J
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James Feller
Prolific User
Username: james_feller

Post Number: 191
Registered: 5-2008
Posted on Thursday, 07 June, 2012 - 11:08 pm:   Edit PostDelete PostView Post/Check IP

ohh I also forgot to say that LLuis thanks for telling us the rpm range that TB is supposed to work in too! thats very handy to know and I will be testing this tomorrow morning when driving to Sydney. In the terrific document that RT got hold of it states that TB raises boost to 9PSI holds for 3 seconds and then gradually ramps down over 7 seconds to normal boost of around 6PSI. So in theory this is fairly significant and you should notice this I would have thought. Indeed ill be testing tomorrow. Typical that it works 'sometimes' and not others...dare I say it...bloody english cars...
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Lluís Gimeno-Fabra
Prolific User
Username: lluís

Post Number: 179
Registered: 8-2007
Posted on Thursday, 07 June, 2012 - 11:14 pm:   Edit PostDelete PostView Post/Check IP

After so much difficulty finding a decent picture, here comes another one, from the other side.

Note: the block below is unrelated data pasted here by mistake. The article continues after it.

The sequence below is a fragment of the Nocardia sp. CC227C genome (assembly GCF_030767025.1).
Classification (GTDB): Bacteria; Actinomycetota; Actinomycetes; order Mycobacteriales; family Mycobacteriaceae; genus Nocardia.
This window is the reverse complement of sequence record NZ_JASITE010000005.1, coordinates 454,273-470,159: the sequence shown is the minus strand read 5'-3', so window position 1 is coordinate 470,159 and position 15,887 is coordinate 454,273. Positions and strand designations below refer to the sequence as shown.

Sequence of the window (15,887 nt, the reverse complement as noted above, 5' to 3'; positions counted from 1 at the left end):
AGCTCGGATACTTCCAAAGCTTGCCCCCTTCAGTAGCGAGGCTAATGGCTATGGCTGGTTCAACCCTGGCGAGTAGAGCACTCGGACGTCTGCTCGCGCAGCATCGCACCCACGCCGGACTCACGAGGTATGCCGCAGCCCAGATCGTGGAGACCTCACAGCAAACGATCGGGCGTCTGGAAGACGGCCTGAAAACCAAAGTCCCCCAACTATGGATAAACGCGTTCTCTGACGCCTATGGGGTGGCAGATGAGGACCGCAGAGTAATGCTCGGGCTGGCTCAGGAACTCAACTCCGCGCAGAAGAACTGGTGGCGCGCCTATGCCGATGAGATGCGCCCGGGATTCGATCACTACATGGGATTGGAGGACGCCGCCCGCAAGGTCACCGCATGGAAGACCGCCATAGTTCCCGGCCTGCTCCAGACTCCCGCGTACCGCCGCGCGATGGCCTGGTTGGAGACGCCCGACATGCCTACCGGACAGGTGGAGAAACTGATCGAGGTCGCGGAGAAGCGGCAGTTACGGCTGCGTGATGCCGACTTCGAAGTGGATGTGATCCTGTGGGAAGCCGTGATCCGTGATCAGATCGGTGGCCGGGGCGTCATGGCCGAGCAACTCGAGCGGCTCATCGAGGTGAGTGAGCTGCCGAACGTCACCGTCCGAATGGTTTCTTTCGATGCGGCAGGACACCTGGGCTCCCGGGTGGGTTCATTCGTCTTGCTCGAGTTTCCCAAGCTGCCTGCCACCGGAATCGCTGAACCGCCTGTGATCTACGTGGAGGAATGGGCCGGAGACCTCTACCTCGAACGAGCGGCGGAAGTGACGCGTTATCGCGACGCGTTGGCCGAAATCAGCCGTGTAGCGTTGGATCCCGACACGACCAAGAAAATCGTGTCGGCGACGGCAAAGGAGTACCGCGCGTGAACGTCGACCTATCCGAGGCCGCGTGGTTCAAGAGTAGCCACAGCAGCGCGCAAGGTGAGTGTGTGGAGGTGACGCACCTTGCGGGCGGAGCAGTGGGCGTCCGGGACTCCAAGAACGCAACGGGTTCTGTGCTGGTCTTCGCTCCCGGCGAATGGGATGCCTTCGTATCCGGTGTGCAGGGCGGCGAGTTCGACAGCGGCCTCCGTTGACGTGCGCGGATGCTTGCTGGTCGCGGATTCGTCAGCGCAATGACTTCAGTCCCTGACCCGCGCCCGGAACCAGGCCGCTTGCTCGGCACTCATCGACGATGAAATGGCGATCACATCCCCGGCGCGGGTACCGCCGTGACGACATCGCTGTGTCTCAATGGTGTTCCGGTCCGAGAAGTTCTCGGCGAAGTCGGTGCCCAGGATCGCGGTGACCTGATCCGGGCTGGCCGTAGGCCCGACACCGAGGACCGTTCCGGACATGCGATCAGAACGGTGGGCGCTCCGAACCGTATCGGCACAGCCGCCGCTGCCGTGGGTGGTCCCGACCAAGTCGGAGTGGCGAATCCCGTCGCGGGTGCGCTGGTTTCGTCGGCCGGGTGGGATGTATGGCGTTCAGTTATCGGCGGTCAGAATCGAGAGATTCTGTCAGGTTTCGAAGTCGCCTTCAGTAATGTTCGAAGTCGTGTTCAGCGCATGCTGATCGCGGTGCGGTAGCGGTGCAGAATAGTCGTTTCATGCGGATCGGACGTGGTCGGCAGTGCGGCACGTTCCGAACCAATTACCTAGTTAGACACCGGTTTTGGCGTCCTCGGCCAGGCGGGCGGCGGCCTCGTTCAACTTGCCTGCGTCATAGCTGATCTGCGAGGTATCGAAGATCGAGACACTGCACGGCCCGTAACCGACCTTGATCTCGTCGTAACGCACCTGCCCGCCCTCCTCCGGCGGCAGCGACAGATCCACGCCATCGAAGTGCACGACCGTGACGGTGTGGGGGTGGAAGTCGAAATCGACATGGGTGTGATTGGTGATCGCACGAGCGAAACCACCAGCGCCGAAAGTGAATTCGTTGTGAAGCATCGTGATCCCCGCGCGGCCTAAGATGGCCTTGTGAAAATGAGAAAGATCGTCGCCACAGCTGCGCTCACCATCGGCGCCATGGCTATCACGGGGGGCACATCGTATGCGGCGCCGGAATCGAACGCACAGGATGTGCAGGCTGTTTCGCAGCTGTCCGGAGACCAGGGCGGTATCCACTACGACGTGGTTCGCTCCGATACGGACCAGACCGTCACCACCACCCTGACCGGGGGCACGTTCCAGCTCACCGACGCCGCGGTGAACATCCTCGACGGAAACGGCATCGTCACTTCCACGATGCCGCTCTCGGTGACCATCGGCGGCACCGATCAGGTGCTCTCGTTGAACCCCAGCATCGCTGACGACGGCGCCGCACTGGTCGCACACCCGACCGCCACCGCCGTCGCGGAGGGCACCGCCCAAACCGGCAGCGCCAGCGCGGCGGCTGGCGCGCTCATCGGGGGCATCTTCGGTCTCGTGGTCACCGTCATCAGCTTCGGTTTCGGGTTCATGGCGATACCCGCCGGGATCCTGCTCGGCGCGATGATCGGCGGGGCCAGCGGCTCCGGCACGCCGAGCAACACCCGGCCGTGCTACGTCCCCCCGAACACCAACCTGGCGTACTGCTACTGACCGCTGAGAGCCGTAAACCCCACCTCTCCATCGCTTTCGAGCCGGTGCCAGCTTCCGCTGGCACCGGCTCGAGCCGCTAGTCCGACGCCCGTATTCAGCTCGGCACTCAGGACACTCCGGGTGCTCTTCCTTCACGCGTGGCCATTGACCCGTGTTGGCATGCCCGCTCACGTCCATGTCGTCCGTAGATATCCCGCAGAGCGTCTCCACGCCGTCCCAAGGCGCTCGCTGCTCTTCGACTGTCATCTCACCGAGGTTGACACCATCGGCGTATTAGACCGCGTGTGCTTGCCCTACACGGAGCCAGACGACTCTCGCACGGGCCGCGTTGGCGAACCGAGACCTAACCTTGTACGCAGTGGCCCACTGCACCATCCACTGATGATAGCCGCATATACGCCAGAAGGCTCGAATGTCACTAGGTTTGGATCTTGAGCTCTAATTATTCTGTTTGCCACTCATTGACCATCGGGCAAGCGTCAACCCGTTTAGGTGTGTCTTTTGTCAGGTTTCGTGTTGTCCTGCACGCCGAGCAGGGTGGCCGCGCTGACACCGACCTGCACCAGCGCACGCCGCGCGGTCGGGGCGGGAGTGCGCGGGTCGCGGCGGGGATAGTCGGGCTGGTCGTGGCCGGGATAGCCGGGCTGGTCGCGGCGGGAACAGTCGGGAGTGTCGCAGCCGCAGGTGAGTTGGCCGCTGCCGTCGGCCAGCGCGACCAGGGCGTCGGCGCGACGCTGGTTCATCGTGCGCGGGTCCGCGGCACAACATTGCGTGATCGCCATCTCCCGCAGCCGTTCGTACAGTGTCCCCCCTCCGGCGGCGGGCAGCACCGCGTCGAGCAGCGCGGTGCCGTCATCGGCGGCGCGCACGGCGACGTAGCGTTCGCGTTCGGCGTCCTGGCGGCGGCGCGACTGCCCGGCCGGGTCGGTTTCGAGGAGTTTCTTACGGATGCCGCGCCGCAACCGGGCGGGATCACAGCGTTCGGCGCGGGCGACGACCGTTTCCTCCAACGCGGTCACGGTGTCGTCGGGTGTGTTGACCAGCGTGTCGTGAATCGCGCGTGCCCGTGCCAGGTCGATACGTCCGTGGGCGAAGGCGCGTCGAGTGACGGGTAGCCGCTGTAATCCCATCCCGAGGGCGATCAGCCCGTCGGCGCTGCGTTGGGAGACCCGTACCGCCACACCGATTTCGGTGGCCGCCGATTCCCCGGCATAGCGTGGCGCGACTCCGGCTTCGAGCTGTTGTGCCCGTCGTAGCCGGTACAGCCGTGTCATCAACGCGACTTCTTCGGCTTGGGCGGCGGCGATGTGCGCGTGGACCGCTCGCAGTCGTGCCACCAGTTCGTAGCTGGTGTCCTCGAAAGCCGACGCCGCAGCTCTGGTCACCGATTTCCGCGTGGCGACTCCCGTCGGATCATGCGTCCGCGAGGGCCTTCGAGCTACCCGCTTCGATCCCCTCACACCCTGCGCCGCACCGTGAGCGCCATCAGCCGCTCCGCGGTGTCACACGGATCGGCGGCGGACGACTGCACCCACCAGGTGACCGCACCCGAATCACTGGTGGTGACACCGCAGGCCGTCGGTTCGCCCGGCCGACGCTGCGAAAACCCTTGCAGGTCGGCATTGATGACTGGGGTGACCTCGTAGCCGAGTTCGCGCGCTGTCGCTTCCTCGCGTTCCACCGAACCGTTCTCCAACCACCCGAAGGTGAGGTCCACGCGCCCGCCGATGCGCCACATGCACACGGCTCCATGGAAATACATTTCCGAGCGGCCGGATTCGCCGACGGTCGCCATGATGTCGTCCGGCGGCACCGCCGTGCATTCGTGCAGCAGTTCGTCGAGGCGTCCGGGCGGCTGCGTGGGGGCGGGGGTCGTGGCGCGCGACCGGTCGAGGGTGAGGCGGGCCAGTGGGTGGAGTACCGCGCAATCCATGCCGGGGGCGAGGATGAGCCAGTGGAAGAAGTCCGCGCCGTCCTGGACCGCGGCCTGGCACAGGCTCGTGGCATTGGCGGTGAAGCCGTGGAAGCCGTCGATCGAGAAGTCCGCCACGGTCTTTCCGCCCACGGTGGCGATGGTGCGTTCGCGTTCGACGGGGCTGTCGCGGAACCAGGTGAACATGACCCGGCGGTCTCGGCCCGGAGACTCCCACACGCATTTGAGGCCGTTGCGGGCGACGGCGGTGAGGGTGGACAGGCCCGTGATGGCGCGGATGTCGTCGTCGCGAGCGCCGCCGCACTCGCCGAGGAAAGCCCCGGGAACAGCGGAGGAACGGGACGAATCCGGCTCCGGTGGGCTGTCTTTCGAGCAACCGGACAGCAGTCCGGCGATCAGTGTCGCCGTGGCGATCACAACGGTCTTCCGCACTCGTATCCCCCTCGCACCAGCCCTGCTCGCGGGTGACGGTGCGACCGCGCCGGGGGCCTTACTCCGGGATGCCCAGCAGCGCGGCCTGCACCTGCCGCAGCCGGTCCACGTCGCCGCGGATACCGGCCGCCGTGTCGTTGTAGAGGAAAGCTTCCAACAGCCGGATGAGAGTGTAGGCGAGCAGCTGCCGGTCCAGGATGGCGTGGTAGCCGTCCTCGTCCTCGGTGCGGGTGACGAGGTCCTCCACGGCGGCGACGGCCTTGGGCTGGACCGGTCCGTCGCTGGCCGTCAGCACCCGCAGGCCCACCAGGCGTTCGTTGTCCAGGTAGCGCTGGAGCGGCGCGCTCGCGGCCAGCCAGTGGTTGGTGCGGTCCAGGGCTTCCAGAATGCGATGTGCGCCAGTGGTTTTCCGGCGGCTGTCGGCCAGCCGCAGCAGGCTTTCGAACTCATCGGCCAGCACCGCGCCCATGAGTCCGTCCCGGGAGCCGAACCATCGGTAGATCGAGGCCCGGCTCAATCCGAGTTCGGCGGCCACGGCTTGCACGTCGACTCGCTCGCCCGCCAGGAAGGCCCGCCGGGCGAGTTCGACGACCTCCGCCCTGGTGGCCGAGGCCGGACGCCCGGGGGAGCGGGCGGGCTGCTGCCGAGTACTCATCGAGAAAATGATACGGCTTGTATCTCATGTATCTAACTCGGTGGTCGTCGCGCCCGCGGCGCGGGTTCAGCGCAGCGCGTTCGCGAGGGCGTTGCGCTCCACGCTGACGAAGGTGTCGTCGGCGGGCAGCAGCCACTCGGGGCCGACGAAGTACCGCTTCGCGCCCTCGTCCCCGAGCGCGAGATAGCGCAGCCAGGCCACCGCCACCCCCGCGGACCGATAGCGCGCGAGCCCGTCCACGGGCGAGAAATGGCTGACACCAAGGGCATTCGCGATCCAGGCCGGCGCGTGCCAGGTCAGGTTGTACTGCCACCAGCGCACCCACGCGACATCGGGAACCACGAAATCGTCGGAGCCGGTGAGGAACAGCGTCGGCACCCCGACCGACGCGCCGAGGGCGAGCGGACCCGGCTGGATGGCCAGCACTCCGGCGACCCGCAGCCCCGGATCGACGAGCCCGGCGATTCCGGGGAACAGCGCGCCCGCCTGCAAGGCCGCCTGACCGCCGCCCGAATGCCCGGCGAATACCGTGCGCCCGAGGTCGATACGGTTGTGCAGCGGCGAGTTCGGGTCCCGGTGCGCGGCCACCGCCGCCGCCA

The Zytec arrangement is completely different, by the way.
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Richard Treacy
Grand Master
Username: richard_treacy

Post Number: 2545
Registered: 4-2003
Posted on Friday, 08 June, 2012 - 10:25 pm:   Edit PostDelete PostView Post/Check IP

Lluis,

As you note, the Motronic and boost systems are somewhat independent.

I am trying to be sure of the function of the pressure transducer to the Motronic. I assume that it tops up the fuel input to account for boost. In that case, I assume that the Motronic can handle in excess of 0,6 Bar as needed during transient boost without modification. In other words, both the pressure transducer and Motronic can read and process pressures of up to, say, 0,7 Bar ???